Rethinking Bretton Woods | Mon, Oct 10, 2011
Friedrich-Ebert-Stiftung, Club de Madrid and Center of Concern co-published “New Directions for International Financial and Monetary Policy: Reducing inequality for Shared Societies.” The publication, edited by Sara Burke and Werner Puschra gathers presentations made by policy-makers and officials from developed and developing countries, academics and high level personalities at a conference held last Spring by the three co-publishing organizations.
Recent events—from the global financial crisis of 2008-9 to the ongoing democratic uprisings in the Arab World— show that the current international monetary and financialsystem is dysfunctional. Neither national nor international policies adopted in response to recent crises have translated into strong recoveries, and the rebound has been especially weak in the labor markets. In addition, the limited role that public policy has played in addressing chronic and increasing inequality—especially the particular challenges presented by group inequalities, which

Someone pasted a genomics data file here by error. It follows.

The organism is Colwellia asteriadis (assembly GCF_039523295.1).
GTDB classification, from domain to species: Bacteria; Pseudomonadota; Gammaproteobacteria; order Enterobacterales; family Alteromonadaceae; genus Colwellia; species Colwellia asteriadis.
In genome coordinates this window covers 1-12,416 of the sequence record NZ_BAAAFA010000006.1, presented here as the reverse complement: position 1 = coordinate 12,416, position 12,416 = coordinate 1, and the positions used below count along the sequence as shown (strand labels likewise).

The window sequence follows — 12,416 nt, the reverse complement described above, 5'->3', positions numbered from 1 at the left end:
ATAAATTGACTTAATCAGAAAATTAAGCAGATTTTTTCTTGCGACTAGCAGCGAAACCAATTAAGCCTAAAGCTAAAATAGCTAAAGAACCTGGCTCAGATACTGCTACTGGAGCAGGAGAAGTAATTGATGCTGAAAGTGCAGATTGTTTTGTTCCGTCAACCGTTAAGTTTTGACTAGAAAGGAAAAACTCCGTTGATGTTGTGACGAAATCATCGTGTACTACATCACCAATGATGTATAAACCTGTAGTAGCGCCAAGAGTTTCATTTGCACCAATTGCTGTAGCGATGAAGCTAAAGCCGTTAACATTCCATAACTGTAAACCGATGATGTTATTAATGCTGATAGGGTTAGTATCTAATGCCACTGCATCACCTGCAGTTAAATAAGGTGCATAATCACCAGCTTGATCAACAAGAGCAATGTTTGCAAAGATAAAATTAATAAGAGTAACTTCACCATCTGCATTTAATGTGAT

are fuelled by perceived and real injustice, and often have international dimensions—underscores the urgency of finding ways to correct these ineffective policies.
Jose Antonio Ocampo, Professor at Columbia University and former UN Under-Secretary General for Economic and Social Affairs, in his preface states: "This collection represents an important contribution to one of the central debates of our times. Let me congratulate the Friedrich-Ebert-Stiftung, Club de Madrid and the Center of Concern for bringing this excellent group of practitioners and analysts together to broaden our understanding of this complex set of issues," says The recent global financial crisis demonstrated how dysfunctional the current international macroeconomic and financial architecture is for managing today’s highly integrated global economy."